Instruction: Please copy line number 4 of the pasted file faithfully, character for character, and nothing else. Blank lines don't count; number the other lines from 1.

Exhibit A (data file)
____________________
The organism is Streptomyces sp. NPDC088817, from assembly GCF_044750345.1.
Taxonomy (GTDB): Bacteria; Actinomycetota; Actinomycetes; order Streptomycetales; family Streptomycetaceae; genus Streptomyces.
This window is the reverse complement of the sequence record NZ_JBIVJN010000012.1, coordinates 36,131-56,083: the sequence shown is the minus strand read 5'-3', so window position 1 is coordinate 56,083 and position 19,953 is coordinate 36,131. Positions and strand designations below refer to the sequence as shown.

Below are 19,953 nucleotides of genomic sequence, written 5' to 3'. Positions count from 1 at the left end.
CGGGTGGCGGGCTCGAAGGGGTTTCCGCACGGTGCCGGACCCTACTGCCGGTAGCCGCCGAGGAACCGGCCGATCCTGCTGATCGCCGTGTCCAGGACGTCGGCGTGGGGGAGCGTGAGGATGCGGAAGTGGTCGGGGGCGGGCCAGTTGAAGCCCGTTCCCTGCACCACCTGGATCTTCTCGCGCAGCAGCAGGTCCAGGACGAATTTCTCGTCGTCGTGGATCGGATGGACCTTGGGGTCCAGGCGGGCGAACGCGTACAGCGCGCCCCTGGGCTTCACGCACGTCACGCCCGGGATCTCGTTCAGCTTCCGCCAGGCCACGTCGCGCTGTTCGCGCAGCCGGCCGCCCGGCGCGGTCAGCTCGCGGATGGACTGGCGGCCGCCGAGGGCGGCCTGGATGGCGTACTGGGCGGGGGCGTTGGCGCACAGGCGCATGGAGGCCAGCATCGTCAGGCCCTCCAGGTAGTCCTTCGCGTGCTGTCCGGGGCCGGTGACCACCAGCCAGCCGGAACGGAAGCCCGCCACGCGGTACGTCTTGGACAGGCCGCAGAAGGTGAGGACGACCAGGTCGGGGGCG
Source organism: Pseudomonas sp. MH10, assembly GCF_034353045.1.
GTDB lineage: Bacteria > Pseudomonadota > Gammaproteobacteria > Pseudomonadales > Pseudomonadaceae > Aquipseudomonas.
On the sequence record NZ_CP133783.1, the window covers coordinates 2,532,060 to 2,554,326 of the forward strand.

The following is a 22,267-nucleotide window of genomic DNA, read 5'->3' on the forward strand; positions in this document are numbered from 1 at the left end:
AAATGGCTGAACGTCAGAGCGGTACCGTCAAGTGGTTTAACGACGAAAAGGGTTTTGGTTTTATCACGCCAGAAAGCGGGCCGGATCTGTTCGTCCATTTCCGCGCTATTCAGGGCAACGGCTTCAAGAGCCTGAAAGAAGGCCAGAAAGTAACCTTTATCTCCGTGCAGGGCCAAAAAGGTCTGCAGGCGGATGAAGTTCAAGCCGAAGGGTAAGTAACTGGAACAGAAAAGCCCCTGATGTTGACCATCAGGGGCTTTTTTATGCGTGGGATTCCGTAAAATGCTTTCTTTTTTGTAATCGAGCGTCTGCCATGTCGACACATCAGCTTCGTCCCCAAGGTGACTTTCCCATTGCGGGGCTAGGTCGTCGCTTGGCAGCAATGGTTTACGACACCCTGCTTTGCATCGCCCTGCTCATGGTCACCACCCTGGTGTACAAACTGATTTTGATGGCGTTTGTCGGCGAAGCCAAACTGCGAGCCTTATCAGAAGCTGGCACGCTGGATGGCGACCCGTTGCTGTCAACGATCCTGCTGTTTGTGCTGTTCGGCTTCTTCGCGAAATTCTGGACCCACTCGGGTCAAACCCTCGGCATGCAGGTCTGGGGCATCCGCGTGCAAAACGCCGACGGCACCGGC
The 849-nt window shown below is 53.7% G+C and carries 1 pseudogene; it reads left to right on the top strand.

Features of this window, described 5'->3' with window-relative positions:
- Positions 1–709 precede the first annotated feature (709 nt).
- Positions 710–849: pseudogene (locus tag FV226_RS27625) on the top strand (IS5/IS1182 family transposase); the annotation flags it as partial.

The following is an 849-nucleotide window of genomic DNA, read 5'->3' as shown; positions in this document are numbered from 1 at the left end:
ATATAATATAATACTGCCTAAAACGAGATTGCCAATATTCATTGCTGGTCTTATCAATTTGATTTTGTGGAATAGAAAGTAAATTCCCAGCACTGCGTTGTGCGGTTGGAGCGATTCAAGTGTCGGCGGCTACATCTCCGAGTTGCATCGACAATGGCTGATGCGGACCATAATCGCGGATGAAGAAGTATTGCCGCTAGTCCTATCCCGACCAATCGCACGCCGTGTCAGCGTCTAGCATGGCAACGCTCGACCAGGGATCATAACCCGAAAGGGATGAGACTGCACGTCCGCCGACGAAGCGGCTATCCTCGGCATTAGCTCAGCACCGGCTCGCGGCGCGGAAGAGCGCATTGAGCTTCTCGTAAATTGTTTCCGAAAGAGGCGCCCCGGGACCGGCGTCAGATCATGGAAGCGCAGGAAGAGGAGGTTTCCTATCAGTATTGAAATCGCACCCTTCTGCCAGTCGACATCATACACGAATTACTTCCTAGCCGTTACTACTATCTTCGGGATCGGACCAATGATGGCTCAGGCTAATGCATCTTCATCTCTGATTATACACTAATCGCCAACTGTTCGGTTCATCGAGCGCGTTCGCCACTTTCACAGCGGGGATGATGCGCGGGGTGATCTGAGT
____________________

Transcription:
Below are 19,953 nucleotides of genomic sequence, written 5' to 3'. Positions count from 1 at the left end.